Gallery: Inside Native Foods Café >>
Those who feel vegan and vegetarian eating will never go mainstream probably haven’t been to Native Foods Café.
The Chicago-based fast-casual concept with an entirely plant-based menu was born in Southern California, where non-meat-eaters thrive. But it has since proven itself in the meat-loving Midwest and most recently has hit the East Coast, in the Washington, D.C. area, setting the stage for national expansion.
Andrea McGinty, Native Foods’ co-owner, said the brand has been embraced as it moves further away from the West Coast. That’s because roughly 80 percent of guests at Native Foods aren’t even vegetarian or vegan.
“We’re selling great food that just happens to be vegan,” she said. “We’re going after America.”
Native Foods was founded in 1994 in Palm Springs, Calif., by chef Tanya Petrovna, who sold the concept in 2009 to McGinty and her husband Daniel Dolan. The couple moved the headquarters to Chicago, where they lived, and set the concept on a growth path.
Last April, the chain announced a $15 million investment by two private-equity firms: Laurel Crown Partners LLC, based in Los Angeles, and Huntington Capital, based in San Diego. That investment followed a $10 million infusion in 2012 from private-equity firm NGEN Partners, based in Santa Barbara, Calif.
The capital has helped the chain accelerate growth. Native Foods finished 2013 with 13 units, and then doubled that count by the end of 2014 to 26 locations. The goal is 200 units within five years. McGinty said there are no plans to franchise.
For the first half of 2015, the focus will be on rolling out a new catering initiative among existing units, McGinty said. Then the chain will shift back to growth in the second half of the year, with six additional restaurants planned.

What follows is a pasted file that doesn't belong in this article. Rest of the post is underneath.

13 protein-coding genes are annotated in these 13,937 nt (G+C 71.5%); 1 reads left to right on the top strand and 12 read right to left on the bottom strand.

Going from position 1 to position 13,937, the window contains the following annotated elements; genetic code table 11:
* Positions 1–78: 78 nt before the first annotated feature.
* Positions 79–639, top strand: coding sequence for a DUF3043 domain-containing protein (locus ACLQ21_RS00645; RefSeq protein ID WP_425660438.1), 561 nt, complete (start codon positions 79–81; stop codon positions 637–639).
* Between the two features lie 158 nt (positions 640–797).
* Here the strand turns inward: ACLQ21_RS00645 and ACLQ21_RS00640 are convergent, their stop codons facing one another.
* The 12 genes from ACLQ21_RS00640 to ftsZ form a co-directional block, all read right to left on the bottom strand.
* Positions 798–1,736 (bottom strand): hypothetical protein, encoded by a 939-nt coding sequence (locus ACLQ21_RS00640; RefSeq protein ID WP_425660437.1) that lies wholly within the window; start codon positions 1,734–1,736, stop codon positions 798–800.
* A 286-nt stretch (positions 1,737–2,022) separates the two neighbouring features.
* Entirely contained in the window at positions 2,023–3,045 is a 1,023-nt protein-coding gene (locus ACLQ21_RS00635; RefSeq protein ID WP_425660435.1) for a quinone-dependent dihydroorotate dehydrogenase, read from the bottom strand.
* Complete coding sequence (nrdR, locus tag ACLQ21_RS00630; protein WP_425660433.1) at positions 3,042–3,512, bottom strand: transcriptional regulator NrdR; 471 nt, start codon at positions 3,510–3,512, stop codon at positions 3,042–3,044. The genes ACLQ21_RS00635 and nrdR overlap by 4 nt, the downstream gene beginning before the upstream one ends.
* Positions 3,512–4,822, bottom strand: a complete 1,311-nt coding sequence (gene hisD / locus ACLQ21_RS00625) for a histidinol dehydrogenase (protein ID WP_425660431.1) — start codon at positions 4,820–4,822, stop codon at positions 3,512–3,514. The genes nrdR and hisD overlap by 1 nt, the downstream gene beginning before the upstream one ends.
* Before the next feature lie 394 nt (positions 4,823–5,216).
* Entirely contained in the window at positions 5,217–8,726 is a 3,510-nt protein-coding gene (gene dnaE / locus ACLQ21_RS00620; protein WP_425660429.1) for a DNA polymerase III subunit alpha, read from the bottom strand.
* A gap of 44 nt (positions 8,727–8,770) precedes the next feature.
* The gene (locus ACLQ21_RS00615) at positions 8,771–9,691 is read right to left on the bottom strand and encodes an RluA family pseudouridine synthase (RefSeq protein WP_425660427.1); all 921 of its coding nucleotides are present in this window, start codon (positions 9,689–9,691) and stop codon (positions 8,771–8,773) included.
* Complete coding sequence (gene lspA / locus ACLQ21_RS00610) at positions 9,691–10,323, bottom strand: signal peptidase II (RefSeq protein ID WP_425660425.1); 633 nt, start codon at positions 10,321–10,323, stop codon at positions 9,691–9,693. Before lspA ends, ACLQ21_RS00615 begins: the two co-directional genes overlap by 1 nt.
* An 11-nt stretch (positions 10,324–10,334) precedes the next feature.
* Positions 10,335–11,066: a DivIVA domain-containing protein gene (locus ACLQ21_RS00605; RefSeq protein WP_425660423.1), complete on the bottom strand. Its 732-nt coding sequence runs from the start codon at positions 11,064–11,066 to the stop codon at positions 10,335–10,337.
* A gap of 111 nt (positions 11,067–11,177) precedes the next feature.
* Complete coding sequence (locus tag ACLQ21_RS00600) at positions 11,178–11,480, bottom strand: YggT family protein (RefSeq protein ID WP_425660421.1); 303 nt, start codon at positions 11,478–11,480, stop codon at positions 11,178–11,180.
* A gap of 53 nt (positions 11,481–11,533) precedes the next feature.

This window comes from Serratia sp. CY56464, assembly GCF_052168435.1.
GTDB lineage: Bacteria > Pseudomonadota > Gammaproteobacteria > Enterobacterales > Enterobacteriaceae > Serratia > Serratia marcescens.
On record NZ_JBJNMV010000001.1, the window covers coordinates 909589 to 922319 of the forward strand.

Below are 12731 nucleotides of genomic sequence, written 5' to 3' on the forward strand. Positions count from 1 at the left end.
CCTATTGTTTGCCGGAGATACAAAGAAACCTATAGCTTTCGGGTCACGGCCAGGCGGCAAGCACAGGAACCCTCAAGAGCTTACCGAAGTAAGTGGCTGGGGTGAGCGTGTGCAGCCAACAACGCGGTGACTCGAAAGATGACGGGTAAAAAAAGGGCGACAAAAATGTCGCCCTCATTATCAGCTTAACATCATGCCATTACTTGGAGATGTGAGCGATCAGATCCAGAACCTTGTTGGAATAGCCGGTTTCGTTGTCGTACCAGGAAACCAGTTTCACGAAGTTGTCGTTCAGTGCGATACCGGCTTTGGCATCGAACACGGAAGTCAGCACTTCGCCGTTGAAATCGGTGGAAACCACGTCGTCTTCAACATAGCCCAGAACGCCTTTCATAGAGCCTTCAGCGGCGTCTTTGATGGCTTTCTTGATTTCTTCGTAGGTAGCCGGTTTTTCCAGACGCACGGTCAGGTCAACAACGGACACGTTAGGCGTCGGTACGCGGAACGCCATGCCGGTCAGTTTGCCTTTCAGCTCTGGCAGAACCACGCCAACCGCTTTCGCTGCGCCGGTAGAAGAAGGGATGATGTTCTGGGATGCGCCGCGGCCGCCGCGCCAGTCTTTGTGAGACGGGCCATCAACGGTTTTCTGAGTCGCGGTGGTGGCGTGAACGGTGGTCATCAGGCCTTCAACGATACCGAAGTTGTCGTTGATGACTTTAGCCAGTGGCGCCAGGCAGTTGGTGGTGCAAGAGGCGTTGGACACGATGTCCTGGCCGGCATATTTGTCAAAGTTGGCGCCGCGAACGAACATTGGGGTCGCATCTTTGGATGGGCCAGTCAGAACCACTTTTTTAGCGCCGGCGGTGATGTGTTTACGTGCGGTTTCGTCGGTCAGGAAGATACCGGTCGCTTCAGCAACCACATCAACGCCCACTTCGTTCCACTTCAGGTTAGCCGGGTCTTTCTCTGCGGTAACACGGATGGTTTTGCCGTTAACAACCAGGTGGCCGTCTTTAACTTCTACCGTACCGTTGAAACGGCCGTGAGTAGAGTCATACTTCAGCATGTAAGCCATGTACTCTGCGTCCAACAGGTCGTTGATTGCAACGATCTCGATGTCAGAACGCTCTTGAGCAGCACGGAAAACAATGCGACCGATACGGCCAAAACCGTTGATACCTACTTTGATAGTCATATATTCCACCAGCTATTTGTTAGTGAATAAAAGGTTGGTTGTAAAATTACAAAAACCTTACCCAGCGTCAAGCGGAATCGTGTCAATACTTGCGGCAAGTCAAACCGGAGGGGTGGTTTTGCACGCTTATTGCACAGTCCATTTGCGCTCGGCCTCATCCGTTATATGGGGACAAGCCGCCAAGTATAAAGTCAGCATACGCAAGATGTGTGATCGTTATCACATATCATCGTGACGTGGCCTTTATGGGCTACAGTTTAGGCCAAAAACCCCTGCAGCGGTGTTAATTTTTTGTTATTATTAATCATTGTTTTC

In 2016, the chain is expected to double again, adding 30 more restaurants and pushing into new markets, McGinty said.
Guests embraced the brand in part because, like many fast-casual concepts, food is made from scratch in house, she said. Even the “steak” for the cheesesteak subs, which is made from seitan, is made in house.
Popular signature dishes include the Chicken Run Ranch Burger, a crispy battered “Native Chicken” patty made with soy protein and grains and served as a sandwich with ranch dressing, romaine lettuce, carrots and onions on a whole wheat bun; as well as the Bangkok Curry Bowl, which features seared tofu steak on top of steamed vegetables, kale, brown rice and a lemongrass-ginger-infused coconut milk curry, topped with toasted sesame seeds and cilantro.
The average transaction is about $14.75, and most items on the menu are under $10. McGinty declined to disclose same-store sales, but Native Foods boasted an average unit volume of $1.7 million in 2014.
In the meat-free world, Native Foods has very little competition. The nearly 30-unit Veggie Grill chain, which also is pushing for national expansion, would be most comparable. But McGinty notes Native Foods competes with all restaurants.
“We’re seeing mainstream chains putting one to three vegan options on the menu now, which I love because it further educates people about vegan food,” she said. “They’re helping eradicate the stigma.”
Still, McGinty sees the market for plant-based menus like Native Foods’ as “so big and so untapped.”
“When we went into the Chicago market a little over three years ago, people laughed at us,” she said. “But our No. 1 store now is in the Chicago Loop.”